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We hear about it so often in North America — many, many people struggle with mental health issues. The church has a unique role to play in this health crisis. Does your church offer or connect people to any mental health resources? What do these resources look like? Are they available for young adult / teens?


Our church is part of the "Counselling Assistance Program" (CAP) through the Shalem Mental Health Network (we're in Ontario). This gives members access to up to 6 sessions with a licensed Christian Therapist for free in a confidential manner (the church never knows who has accessed services). We also have a number of "blank" spaces which can be offered to non-members as well. It's helpful to have as a resource, because it reduces the obstacle of cost for talking to someone with more training than the average person in church. It's also surprisingly cost-effective.

Our church, Intersection Ministries in Holland MI, and a number of other churches in the Holland area have trained members in Companionship. The mental health care system is overwhelmed with need, and many studies show that compassionate presence can be crucial to someone in distress, which is exactly what Companionship trains people to do. I highly recommend Companionship training for congregations so that many people can be better equipped to care for people in distress. (Full disclosure, I'm a Companionship trainer, and president of the board of Companionship’s parent organization, Pathways to Promise.)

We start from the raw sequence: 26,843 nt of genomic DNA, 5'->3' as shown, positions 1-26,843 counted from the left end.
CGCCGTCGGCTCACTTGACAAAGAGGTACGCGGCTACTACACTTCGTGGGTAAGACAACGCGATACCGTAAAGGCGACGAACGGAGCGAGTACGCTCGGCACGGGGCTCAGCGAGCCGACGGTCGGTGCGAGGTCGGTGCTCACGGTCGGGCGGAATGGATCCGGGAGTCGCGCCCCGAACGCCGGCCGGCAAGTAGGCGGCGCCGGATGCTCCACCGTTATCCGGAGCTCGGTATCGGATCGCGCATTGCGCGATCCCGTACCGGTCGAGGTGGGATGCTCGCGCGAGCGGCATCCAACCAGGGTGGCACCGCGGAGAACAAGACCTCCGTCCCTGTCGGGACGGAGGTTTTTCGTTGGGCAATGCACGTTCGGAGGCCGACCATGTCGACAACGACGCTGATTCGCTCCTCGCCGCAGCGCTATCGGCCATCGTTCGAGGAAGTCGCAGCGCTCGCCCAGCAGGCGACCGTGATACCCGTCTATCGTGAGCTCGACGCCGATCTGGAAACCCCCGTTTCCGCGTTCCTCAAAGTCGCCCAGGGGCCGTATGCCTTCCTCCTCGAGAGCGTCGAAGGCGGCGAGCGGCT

I've been a licensed Marriage and Family therapist for over 23 years and have been Christian Reformed all my life.  I offered to teach a mental health class in a CRC church I recently started attending a few months back.  The answer was "no";  we have enough classes already. (None of them address mental health)  

In previous CRC churches, I offered the same and was approved.  One class in particular was highly successful with attendance and discussion about mental health and related topics to mental health, such as abuse in the church, addictions, and issues with abuse of power among CRC leadership.  

I remain perplexed why this church leadership would refuse my offer, unless the leadership themselves fear their own mental health needs and those they worship with, fear what could result by opening up this kind of discussion, and if this is protection for abusers in the congregation.

Thanks for the posting of this question.  


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